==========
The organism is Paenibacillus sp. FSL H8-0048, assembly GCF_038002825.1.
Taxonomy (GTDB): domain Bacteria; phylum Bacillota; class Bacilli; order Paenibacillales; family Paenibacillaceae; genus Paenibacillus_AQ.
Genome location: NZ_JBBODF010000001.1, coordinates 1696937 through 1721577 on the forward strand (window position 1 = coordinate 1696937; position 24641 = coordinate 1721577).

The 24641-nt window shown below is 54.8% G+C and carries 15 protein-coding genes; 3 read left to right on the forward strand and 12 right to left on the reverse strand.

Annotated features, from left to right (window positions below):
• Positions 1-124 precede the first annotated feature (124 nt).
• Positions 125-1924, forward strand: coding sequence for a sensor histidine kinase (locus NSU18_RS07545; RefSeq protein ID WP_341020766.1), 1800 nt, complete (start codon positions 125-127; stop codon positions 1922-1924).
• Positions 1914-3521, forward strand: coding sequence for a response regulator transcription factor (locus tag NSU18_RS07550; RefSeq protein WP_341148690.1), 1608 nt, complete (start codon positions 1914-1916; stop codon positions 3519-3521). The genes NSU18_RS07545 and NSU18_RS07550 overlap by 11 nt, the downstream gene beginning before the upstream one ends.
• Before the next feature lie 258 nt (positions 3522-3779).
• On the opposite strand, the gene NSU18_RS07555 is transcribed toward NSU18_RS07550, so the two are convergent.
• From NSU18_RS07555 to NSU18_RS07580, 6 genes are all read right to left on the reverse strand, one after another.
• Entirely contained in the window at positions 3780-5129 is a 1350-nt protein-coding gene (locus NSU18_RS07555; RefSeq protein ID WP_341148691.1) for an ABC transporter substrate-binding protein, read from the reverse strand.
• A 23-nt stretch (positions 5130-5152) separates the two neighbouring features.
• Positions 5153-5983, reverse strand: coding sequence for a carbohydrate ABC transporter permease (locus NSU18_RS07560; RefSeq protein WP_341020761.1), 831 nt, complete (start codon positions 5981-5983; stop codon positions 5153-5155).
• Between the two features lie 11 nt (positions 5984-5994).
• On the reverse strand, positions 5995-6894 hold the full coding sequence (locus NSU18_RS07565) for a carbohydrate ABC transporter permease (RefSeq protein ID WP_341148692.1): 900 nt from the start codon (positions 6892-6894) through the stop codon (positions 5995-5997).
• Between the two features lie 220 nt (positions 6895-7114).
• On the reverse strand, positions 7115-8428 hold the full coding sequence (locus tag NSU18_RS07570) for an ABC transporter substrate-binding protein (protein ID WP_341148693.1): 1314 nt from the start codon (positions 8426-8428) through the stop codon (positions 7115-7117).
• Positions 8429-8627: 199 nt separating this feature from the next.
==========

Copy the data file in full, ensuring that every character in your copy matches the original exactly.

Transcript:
The organism is Paenibacillus sp. FSL H8-0048, assembly GCF_038002825.1.
Taxonomy (GTDB): domain Bacteria; phylum Bacillota; class Bacilli; order Paenibacillales; family Paenibacillaceae; genus Paenibacillus_AQ.
Genome location: NZ_JBBODF010000001.1, coordinates 1696937 through 1721577 on the forward strand (window position 1 = coordinate 1696937; position 24641 = coordinate 1721577).

The 24641-nt window shown below is 54.8% G+C and carries 15 protein-coding genes; 3 read left to right on the forward strand and 12 right to left on the reverse strand.

Annotated features, from left to right (window positions below):
• Positions 1-124 precede the first annotated feature (124 nt).
• Positions 125-1924, forward strand: coding sequence for a sensor histidine kinase (locus NSU18_RS07545; RefSeq protein ID WP_341020766.1), 1800 nt, complete (start codon positions 125-127; stop codon positions 1922-1924).
• Positions 1914-3521, forward strand: coding sequence for a response regulator transcription factor (locus tag NSU18_RS07550; RefSeq protein WP_341148690.1), 1608 nt, complete (start codon positions 1914-1916; stop codon positions 3519-3521). The genes NSU18_RS07545 and NSU18_RS07550 overlap by 11 nt, the downstream gene beginning before the upstream one ends.
• Before the next feature lie 258 nt (positions 3522-3779).
• On the opposite strand, the gene NSU18_RS07555 is transcribed toward NSU18_RS07550, so the two are convergent.
• From NSU18_RS07555 to NSU18_RS07580, 6 genes are all read right to left on the reverse strand, one after another.
• Entirely contained in the window at positions 3780-5129 is a 1350-nt protein-coding gene (locus NSU18_RS07555; RefSeq protein ID WP_341148691.1) for an ABC transporter substrate-binding protein, read from the reverse strand.
• A 23-nt stretch (positions 5130-5152) separates the two neighbouring features.
• Positions 5153-5983, reverse strand: coding sequence for a carbohydrate ABC transporter permease (locus NSU18_RS07560; RefSeq protein WP_341020761.1), 831 nt, complete (start codon positions 5981-5983; stop codon positions 5153-5155).
• Between the two features lie 11 nt (positions 5984-5994).
• On the reverse strand, positions 5995-6894 hold the full coding sequence (locus NSU18_RS07565) for a carbohydrate ABC transporter permease (RefSeq protein ID WP_341148692.1): 900 nt from the start codon (positions 6892-6894) through the stop codon (positions 5995-5997).
• Between the two features lie 220 nt (positions 6895-7114).
• On the reverse strand, positions 7115-8428 hold the full coding sequence (locus tag NSU18_RS07570) for an ABC transporter substrate-binding protein (protein ID WP_341148693.1): 1314 nt from the start codon (positions 8426-8428) through the stop codon (positions 7115-7117).
• Positions 8429-8627: 199 nt separating this feature from the next.